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A Friendship of Summers This work has been published in the Teen Ink monthly print magazine.

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     I carefully balance the lemonade in one hand and drag the cumbersome metal lawn chair with my other. We heave the chairs across the lawn toward the flagpole, mine flipping around like a fish. We position them close to the pole, putting our feet up. The cold of the pole balances the warmth of the evening. We sip our lemonade and talk about everything: school, driving, parents, guys and the future. This is our friendship, a flower that blooms every June and closes with the end of camp the first week of July.

Camp has always been a second home for me, and Rachel has always been my second sister. She's been my best friend since I first went to camp after second grade. I think our friendship began with my fascination with the headgear she wore for her teeth.

"Does it hurt?" I asked.

"Yeah, like crazy," she'd replied. The fire of friendship had been lit, and over the next seven summers it survived the Spice girls, psychotic counselors who tossed out anything left on the floor, dysfunctional cabin mates who threw hairbrushes across the room, the 2000 Presidential election (we are both firm Democrats), our camp's move from its home of over 70 years to a seemingly barren location on a creek (our tent flooded the first year at the new site), chorus tryouts and rejections, my new brother, her parents' divorce, her experiences with drugs, and my cookie addiction.

Rachel is what makes camp fun. Rachel is what makes me return every summer and come home with a lifetime of memories. When you think about it, it's pretty amazing that we get along so well, since character-wise we are opposites. I am quiet and shy while Rachel is loud and pretty crazy; I keep everything neat and orderly while Rachel throws everything into a pile under the covers of her poorly made bunk. Rachel doesn't care about school, while if I make a B I feel I have failed. But, despite our differences, when I talk to her, I'm talking to my best friend and sister.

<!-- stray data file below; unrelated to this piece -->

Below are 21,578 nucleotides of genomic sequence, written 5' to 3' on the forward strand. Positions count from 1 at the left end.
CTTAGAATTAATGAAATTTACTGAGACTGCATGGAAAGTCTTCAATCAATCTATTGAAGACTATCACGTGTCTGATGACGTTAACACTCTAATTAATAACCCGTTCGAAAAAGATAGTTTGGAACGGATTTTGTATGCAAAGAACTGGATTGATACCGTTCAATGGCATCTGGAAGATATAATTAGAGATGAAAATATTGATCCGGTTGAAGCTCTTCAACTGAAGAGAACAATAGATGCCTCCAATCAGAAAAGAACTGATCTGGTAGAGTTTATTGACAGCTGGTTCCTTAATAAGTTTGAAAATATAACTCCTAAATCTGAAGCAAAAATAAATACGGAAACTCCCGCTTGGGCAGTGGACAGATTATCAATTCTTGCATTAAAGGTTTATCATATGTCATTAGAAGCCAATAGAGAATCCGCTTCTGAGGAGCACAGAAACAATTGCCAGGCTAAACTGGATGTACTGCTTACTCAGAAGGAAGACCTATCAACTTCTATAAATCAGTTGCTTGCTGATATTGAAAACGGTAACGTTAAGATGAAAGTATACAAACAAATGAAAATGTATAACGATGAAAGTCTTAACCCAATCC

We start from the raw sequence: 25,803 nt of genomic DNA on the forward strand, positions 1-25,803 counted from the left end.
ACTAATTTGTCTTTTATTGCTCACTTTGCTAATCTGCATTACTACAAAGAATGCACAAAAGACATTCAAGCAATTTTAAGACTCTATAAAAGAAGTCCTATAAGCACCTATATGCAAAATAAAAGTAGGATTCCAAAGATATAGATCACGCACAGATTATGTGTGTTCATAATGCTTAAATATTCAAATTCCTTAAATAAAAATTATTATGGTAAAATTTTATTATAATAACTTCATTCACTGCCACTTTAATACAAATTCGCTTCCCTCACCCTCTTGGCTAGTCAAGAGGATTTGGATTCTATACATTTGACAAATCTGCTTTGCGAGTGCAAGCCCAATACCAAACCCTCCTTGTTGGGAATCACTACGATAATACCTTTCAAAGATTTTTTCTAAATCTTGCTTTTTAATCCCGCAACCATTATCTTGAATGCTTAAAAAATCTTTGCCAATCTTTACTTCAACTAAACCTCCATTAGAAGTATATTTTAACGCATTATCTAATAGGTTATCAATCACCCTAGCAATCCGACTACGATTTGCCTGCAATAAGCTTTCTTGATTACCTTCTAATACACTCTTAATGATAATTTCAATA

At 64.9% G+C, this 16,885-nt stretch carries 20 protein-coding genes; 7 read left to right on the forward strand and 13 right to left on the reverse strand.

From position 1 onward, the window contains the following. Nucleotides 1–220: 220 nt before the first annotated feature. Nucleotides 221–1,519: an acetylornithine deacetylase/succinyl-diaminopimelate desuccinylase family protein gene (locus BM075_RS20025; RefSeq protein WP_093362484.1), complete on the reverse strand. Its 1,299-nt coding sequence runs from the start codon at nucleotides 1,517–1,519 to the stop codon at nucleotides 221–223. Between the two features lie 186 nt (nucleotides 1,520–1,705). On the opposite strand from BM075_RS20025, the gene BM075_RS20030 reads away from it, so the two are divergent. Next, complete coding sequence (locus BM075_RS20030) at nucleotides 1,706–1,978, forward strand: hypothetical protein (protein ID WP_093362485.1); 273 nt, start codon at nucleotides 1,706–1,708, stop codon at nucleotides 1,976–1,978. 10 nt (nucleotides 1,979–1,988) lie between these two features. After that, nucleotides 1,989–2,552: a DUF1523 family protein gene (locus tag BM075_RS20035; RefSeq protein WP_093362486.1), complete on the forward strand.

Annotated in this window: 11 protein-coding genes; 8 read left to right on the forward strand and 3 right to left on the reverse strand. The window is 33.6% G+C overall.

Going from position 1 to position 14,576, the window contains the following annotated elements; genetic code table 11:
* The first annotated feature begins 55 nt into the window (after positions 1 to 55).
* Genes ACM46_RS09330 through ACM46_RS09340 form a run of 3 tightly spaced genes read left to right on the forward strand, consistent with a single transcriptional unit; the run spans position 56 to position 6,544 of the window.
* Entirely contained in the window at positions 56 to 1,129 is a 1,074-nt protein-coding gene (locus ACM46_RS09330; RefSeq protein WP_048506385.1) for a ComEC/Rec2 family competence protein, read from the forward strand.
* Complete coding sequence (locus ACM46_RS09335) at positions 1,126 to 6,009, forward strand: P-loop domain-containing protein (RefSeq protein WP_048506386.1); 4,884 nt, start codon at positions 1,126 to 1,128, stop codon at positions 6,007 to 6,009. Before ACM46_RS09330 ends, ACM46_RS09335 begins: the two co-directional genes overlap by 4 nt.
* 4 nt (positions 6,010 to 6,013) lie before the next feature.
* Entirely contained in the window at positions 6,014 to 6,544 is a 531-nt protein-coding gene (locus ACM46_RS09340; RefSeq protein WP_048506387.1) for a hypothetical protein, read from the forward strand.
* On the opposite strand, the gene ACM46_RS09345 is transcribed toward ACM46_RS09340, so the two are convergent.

I can tell Rachel anything and not feel embarrassed or judged or stupid. You can always tell your best friends from your regular friends: when you tell your friends about a problem, they give you advice, but your best friend will listen. What Rachel does for me, I do for her, and this balance of listening and talking are what make our friendship so ideal.

I think we are also balances in good and bad. I drag Rachel to baby-sit the six-year-olds; she drags me back to the cabin and we skip team drawings.

Rachel has also developed a sister-like ability to know when I am upset, and I can always tell when something is bothering her. It is pretty safe to say we are soul twins. Whether it's racing me down the slide or helping me organize our "fake" camp-out when we didn't get into the camp craft club, Rachel has always been there for me and I know that she is the truest of true friends.

This work has been published in the Teen Ink monthly print magazine. This piece has been published in Teen Ink’s monthly print magazine.






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